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Coalmining In Thar Spells Disaster For Locals

In a conventional approach, environmental degradation caused by development is considered nothing more than an externality. Planners and implementers disdain the pain suffered by the locals because of environmental externalities. They consider it as an inevitable but trivial price that must be paid to achieve economic growth.

Marked with apathy towards people and environment, this development approach is evident in the implementation of the ongoing coal power projects in the Thar desert of Pakistan, which hosts the sixth largest coal reserves of the world. Since the beginning of the so-called coal power development in Thar Coalfield Block-II (TCB-II), hundreds of local families have been facing forcible eviction from their ancestral houses and villages to make way for coalmines and thermal power plants.

Without providing any alternative source of livelihood to the desert dwellers, the coal power companies have been encroaching on their farmlands and pastures, erecting fences around them, and banning the entry of local communities and their livestock. As if pains and sorrows of dispossession and destitution were not enough, the increasing depletion and poisoning of groundwater — an environmental externality of coal power development — has started to impact villages adversely.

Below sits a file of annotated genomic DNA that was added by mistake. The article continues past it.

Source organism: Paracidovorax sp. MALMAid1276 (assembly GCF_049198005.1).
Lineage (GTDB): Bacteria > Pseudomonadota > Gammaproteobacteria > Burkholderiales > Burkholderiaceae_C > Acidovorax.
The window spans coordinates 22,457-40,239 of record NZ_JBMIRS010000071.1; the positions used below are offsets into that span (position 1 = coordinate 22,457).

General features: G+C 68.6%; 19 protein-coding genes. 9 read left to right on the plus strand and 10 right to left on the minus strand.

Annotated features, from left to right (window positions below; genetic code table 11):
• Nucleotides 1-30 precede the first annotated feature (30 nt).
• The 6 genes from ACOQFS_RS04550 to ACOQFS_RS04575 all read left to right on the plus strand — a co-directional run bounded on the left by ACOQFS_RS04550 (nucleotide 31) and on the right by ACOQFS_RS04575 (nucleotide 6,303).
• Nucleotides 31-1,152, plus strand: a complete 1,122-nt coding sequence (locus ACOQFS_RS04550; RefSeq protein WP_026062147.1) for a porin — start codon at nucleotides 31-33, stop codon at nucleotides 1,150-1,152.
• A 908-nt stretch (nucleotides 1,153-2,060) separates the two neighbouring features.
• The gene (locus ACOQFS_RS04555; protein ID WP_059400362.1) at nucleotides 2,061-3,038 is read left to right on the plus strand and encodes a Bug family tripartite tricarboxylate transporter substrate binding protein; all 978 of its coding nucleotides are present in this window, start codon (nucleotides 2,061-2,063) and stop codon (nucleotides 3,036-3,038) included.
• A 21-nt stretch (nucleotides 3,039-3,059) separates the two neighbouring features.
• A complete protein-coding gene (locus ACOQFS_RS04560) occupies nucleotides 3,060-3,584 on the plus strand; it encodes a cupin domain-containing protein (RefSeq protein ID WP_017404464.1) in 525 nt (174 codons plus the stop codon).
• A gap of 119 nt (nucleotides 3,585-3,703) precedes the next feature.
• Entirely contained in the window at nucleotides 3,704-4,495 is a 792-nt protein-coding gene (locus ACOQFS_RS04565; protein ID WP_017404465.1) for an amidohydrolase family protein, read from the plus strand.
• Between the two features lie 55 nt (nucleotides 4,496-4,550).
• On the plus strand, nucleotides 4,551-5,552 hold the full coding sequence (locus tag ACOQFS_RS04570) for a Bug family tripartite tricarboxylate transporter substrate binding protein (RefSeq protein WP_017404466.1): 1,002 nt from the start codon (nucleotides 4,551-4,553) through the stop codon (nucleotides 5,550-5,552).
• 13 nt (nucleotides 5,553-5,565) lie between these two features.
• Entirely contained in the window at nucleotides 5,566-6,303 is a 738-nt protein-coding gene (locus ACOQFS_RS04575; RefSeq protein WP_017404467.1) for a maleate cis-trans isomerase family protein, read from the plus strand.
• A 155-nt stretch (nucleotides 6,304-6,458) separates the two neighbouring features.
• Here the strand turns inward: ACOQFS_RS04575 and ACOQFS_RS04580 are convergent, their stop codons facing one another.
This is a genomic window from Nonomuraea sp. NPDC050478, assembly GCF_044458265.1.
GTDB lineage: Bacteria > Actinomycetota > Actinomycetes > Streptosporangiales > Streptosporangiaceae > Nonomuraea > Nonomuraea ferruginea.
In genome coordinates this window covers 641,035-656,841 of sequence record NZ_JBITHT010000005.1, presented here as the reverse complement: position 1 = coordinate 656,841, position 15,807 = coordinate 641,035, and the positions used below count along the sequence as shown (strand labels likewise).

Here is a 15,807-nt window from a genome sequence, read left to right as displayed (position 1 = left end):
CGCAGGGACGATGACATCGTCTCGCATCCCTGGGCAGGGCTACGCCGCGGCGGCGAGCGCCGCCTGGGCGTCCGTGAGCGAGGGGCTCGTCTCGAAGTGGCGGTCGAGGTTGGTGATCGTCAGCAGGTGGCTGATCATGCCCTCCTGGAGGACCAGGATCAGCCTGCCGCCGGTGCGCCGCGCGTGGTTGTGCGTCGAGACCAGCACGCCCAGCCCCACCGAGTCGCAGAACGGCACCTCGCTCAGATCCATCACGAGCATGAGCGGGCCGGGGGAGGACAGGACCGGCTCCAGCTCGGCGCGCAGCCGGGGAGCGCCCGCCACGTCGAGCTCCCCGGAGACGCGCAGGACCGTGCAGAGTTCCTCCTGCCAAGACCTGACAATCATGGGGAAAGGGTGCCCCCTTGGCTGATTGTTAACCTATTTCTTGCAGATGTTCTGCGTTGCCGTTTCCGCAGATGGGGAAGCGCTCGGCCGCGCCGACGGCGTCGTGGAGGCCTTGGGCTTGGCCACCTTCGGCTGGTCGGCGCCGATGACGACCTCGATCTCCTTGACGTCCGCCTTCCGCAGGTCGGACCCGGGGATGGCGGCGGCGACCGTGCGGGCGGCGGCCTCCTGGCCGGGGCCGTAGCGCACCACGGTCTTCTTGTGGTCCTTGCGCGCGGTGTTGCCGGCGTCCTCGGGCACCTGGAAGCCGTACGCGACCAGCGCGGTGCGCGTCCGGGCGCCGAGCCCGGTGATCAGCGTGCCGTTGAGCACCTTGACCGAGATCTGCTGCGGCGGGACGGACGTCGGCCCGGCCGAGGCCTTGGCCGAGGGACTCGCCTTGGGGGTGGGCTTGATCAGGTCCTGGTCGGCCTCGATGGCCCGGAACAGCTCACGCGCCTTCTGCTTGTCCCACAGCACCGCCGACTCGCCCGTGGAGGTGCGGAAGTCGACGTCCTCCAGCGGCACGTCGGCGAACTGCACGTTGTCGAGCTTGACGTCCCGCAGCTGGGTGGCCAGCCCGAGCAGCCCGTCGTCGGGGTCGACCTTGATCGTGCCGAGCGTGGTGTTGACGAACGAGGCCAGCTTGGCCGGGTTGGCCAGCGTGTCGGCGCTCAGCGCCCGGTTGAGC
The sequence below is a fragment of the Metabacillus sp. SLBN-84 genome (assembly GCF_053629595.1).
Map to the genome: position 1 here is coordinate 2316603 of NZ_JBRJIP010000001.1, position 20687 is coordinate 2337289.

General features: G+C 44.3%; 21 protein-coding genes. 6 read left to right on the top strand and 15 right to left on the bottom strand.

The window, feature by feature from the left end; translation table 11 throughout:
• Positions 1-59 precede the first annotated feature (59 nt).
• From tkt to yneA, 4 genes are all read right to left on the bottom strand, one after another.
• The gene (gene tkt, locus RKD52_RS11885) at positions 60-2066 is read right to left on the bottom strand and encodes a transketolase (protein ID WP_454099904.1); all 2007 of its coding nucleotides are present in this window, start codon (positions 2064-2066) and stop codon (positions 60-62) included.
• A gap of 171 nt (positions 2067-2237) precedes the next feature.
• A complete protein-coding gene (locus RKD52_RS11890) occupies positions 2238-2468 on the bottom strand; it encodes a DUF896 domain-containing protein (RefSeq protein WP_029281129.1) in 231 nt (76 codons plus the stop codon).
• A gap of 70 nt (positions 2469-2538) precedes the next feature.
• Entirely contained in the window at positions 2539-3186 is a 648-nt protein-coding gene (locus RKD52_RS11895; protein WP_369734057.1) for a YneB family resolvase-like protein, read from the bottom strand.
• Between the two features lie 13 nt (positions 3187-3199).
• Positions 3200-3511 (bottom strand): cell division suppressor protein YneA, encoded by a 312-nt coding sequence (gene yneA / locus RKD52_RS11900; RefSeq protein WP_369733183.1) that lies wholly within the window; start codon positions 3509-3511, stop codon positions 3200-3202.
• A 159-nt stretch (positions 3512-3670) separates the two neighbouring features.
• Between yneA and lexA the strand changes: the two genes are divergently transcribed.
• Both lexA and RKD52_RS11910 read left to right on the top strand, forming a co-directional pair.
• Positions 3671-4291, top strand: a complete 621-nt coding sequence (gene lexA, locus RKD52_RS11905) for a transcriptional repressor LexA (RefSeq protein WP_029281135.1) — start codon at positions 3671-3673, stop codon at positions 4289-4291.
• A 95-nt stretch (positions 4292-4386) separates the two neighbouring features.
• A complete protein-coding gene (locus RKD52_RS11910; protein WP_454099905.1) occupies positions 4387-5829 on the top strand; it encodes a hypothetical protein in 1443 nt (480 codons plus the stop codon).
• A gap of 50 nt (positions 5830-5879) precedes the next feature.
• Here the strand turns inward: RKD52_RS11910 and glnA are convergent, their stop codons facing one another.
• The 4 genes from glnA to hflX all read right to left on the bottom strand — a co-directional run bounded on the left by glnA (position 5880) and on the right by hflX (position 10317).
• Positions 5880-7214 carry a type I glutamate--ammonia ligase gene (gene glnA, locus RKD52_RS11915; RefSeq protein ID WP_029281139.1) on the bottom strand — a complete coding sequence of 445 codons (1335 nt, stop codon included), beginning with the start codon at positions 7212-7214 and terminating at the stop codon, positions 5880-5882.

Groundwater is the most precious resource in this arid and water scarce region of the country. A majority of the local population depends on dug-wells some 10 to 100 metres deep and the water quality from saline to brackish.

Thar coal is buried under three layers of groundwater — dune sand aquifer, coal seam roof aquifer and coal seam floor aquifer. To extract coal, mining companies have to first drain out the aquifers. For this purpose, they have installed submersible sumps at the bottom of pits. Dewatering of open pits is an essential component of coalmining since it helps keep the mine dry and safe.

Due to the ongoing dewatering of coalmines in TCB-I and TCB-II, water table is fast depleting in the villages neighbouring the mining sites. Water level of dug-wells has lowered from three to four feet in five villages, including Jaman Samoo, Bitra, Aban Jo Tar, Khemay Ji Dhani and Thario Halepoto.

Water drained out from the coalmines is acidic, contains heavy metals like arsenic, copper and lead, and leave a harmful impact on local water resources. They pose a serious threat to public health and ecosystems. For the disposal of wastewater discharged from mines, the coalmining companies have built two reservoirs at Gorrano and Dukar Chaou.

Gorrano is a natural depression about 27 kilometres south of the mining site in TCB-II. Spanned over 1,500 acres, with capacity to hold 30 million cubic metres of water, Gorrano is the first reservoir to be built. Around 10 kilometre south of Gorrano, is another natural depression near Dukar Chou, where an additional reservoir was built last year. In recent months, the companies have started to dump wastewater in Dukar Chou reservoir.